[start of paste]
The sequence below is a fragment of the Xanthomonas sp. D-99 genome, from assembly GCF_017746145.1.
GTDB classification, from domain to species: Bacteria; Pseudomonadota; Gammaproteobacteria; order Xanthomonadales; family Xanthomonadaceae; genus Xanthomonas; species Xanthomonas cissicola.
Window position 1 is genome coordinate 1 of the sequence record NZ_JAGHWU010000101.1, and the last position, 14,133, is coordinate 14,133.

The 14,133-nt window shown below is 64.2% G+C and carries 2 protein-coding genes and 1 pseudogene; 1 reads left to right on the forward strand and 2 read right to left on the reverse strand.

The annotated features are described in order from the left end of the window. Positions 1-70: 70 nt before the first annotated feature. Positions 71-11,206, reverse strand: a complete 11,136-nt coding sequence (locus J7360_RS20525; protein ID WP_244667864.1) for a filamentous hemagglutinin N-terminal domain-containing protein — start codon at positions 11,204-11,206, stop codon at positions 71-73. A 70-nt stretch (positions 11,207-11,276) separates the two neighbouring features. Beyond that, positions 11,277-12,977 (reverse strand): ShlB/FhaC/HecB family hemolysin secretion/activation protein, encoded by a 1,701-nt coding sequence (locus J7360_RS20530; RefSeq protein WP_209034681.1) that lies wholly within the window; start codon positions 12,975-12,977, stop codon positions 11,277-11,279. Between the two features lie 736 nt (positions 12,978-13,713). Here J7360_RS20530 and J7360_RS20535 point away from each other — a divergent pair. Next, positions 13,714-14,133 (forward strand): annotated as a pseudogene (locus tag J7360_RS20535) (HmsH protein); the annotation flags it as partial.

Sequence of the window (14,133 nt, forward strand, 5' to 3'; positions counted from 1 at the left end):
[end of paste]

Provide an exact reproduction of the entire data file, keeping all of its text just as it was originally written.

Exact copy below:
The sequence below is a fragment of the Xanthomonas sp. D-99 genome, from assembly GCF_017746145.1.
GTDB classification, from domain to species: Bacteria; Pseudomonadota; Gammaproteobacteria; order Xanthomonadales; family Xanthomonadaceae; genus Xanthomonas; species Xanthomonas cissicola.
Window position 1 is genome coordinate 1 of the sequence record NZ_JAGHWU010000101.1, and the last position, 14,133, is coordinate 14,133.

The 14,133-nt window shown below is 64.2% G+C and carries 2 protein-coding genes and 1 pseudogene; 1 reads left to right on the forward strand and 2 read right to left on the reverse strand.

The annotated features are described in order from the left end of the window. Positions 1-70: 70 nt before the first annotated feature. Positions 71-11,206, reverse strand: a complete 11,136-nt coding sequence (locus J7360_RS20525; protein ID WP_244667864.1) for a filamentous hemagglutinin N-terminal domain-containing protein — start codon at positions 11,204-11,206, stop codon at positions 71-73. A 70-nt stretch (positions 11,207-11,276) separates the two neighbouring features. Beyond that, positions 11,277-12,977 (reverse strand): ShlB/FhaC/HecB family hemolysin secretion/activation protein, encoded by a 1,701-nt coding sequence (locus J7360_RS20530; RefSeq protein WP_209034681.1) that lies wholly within the window; start codon positions 12,975-12,977, stop codon positions 11,277-11,279. Between the two features lie 736 nt (positions 12,978-13,713). Here J7360_RS20530 and J7360_RS20535 point away from each other — a divergent pair. Next, positions 13,714-14,133 (forward strand): annotated as a pseudogene (locus tag J7360_RS20535) (HmsH protein); the annotation flags it as partial.

Sequence of the window (14,133 nt, forward strand, 5' to 3'; positions counted from 1 at the left end):